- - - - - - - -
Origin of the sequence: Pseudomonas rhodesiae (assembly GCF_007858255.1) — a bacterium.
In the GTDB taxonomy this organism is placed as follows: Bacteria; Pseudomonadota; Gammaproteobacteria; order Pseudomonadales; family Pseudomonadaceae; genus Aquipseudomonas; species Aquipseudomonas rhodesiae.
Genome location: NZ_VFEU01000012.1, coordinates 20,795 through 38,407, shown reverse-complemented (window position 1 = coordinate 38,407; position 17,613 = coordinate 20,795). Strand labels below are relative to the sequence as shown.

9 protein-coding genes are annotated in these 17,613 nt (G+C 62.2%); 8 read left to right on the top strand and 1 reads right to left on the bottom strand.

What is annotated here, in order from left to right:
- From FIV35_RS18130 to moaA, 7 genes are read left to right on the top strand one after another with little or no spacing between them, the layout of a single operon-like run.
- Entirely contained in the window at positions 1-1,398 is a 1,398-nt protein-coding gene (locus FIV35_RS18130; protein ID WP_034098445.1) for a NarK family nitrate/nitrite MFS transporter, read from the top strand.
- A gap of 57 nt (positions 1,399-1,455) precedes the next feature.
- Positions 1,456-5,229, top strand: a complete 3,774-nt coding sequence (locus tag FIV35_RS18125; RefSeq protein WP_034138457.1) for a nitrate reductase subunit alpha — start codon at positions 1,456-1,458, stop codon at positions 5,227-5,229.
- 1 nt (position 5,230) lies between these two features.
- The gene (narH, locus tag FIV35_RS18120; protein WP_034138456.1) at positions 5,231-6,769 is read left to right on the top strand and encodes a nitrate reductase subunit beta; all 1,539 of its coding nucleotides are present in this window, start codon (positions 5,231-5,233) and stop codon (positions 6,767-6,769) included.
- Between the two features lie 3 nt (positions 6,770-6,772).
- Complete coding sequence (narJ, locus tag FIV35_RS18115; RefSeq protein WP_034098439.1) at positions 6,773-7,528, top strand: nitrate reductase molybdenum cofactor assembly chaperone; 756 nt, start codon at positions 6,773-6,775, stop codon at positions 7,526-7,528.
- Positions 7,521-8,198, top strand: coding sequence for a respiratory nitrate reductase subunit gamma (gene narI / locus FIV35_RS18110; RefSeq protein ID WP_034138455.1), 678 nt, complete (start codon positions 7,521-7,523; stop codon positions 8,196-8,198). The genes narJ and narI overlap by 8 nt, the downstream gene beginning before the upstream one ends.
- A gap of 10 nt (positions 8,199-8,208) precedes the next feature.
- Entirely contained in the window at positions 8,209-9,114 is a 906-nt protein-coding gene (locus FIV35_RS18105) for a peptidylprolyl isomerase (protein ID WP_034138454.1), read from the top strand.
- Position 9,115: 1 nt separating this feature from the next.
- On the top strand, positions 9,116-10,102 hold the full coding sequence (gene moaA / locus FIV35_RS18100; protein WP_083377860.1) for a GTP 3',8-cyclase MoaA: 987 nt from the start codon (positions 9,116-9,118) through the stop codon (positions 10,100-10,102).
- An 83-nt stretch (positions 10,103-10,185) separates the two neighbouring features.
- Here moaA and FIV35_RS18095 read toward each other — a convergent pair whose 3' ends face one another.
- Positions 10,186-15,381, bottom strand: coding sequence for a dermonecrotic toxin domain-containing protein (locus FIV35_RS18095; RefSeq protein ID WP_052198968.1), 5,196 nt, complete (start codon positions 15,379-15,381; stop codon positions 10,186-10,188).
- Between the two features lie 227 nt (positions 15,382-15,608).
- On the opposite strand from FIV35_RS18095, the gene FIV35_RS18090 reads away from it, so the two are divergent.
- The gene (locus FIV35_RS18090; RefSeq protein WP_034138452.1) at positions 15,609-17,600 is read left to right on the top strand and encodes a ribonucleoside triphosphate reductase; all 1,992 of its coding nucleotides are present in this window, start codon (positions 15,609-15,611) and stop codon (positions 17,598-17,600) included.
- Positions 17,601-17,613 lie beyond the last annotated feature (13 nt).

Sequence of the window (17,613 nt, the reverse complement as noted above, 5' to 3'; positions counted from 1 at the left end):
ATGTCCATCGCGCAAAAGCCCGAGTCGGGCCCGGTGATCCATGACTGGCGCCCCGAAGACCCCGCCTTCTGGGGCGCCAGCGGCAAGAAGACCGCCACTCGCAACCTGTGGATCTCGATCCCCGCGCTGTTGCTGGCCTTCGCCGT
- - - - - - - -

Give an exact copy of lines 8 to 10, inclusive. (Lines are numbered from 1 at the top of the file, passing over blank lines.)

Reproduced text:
- A gap of 57 nt (positions 1,399-1,455) precedes the next feature.
- Positions 1,456-5,229, top strand: a complete 3,774-nt coding sequence (locus tag FIV35_RS18125; RefSeq protein WP_034138457.1) for a nitrate reductase subunit alpha — start codon at positions 1,456-1,458, stop codon at positions 5,227-5,229.
- 1 nt (position 5,230) lies between these two features.